GNU Business Network Definition comments
sam at liddicott.com
Tue Jun 20 10:11:49 UTC 2006
Georg C. F. Greve wrote:
> As with everything, the devil is in the detail: How do you decide what
> is truly a Free Software best practice? How do you draw that line?
> There are people presenting "Microsoft Office on Wine" as "Free
> Software best practice" and they would certainly ask to be listed on
> any such initative -- most companies understand this to be a very good
> tool of customer acquisition and thus have a vested interest in being
> Would you list them? If so, how? And how would you say no in a neutral
> and encouraging way if you decide that allowing to replace OpenOffice
> for Microsoft Office may not be in the best interest of Free Software?
> It is very easy in this field to be well-meaning and end up doing
> something that will backfire. That is why we do not want to move in
> this direction until we can be reasonably sure to do it right.
I think that one step is to recognize the different types of activities.
Here you have recognized that making closed source software available to
people moving to open source systems as one type of activity.
It is a supporting activity.
Another step will be to classify different activities against these types.
Here you recognize the MS Office on Wine presentation as such an activity.
Different types of activities have different degrees of goodness as well
as different degrees of ambiguity of goodness.
The activity you mention does have ambiguous goodness, it may be good or
bad depending on how it is presented. Its goodness is secondary, it does
not provide free software or make software freer but it may increase the
rate of adoption of some free software which indirectly affects drivers
of activities of primary goodness.
Other activities such as providing hardware specifications for GPL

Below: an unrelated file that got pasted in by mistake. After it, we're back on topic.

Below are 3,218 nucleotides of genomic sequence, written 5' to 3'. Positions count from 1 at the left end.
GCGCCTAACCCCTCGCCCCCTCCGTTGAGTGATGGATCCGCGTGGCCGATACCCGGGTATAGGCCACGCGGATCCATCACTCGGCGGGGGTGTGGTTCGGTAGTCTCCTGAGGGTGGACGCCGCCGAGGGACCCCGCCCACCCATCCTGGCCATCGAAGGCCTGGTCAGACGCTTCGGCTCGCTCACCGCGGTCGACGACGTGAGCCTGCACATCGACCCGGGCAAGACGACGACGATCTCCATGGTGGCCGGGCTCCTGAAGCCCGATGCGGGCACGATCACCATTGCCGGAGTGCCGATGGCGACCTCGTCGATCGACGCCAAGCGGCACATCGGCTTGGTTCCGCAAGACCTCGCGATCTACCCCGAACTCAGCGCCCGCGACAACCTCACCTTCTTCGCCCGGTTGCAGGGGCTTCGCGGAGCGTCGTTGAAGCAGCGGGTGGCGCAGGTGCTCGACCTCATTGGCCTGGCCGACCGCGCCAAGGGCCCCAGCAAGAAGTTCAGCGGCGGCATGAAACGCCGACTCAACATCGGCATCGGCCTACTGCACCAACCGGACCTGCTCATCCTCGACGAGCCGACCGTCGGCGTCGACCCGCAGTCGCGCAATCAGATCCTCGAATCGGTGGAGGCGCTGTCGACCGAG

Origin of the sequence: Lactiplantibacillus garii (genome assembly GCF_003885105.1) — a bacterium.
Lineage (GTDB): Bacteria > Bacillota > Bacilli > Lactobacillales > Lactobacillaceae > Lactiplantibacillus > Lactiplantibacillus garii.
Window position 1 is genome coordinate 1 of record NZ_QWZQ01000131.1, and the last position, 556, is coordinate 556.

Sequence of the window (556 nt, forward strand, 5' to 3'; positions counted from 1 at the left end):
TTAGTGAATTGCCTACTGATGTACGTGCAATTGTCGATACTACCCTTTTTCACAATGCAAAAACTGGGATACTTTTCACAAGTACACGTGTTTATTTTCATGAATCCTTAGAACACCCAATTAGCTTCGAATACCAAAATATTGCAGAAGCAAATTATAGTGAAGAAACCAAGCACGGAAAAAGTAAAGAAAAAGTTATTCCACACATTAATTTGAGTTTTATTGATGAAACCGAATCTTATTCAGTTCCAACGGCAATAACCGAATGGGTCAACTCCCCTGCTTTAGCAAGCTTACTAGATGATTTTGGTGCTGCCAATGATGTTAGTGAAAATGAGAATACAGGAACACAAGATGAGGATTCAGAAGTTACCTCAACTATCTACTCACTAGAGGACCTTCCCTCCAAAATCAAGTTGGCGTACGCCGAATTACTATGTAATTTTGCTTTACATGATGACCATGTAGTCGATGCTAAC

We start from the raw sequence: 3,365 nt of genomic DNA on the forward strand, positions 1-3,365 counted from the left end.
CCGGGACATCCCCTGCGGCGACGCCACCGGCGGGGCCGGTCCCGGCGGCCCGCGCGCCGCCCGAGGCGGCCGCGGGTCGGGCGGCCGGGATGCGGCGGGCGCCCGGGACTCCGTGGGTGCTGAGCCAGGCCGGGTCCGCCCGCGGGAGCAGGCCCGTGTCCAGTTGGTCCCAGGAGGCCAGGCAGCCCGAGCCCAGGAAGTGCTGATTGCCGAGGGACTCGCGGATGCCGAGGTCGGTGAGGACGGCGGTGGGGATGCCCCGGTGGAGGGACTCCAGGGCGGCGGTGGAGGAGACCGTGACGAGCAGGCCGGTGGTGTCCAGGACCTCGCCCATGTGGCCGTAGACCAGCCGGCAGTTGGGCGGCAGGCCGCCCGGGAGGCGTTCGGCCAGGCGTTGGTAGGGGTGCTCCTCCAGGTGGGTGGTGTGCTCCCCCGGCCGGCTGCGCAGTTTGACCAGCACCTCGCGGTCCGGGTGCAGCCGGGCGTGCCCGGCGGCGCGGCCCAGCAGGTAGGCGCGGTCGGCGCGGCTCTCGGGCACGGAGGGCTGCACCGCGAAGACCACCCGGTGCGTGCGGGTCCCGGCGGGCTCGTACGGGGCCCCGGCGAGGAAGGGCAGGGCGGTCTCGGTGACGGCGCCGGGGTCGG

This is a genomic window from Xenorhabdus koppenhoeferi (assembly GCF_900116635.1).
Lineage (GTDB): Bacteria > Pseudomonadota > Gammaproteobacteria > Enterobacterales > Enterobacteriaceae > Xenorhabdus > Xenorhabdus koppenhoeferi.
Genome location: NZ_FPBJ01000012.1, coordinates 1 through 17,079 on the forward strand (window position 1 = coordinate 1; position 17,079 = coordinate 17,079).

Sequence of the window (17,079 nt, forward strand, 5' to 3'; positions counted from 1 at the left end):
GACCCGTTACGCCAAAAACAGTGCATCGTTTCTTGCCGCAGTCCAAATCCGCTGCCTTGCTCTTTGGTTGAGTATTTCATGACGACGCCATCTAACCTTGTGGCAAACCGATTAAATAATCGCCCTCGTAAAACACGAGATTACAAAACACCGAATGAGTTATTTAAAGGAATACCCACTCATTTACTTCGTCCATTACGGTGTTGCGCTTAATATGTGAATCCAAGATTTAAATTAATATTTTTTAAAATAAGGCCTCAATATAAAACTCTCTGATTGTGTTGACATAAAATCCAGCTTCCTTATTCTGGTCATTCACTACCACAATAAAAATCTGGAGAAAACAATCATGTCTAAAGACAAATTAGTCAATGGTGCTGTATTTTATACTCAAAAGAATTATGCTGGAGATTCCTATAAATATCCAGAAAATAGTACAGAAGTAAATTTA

drivers, or sponsoring free alternatives may have unambiguous levels of
goodness as well as being of primary goodness.
> We are painfully aware that people would like to see this moving
> faster, and indeed we would like to see this move faster ourselves.
> But I hope that you will understand our reasons to be careful, and
> agree with them.
Such information will aid the taking of care in this area.
It will tell us the type of activities going on and help us select the
activities we wish to recognize and reward.
It will also help us see which changes should occur in organisations so
that we can recognize and reward them, so then we can see how to bring
about these changes.
This suggestion may allow us to proceed without the need for broad
consensus yet, on which activities we should support.
Various parties to this discussion have their own anecdotal evidence
behind their preferred selection of supportable activities.
Let there be a lowly level of membership that involves paying money and
providing information which will be used to provide awards of
recognition and value. Those lowly members will have provided support by
giving money to kick-start the whole thing. Membership rules can always
be tightened a year later to cut out those who are seeking a cheap badge.
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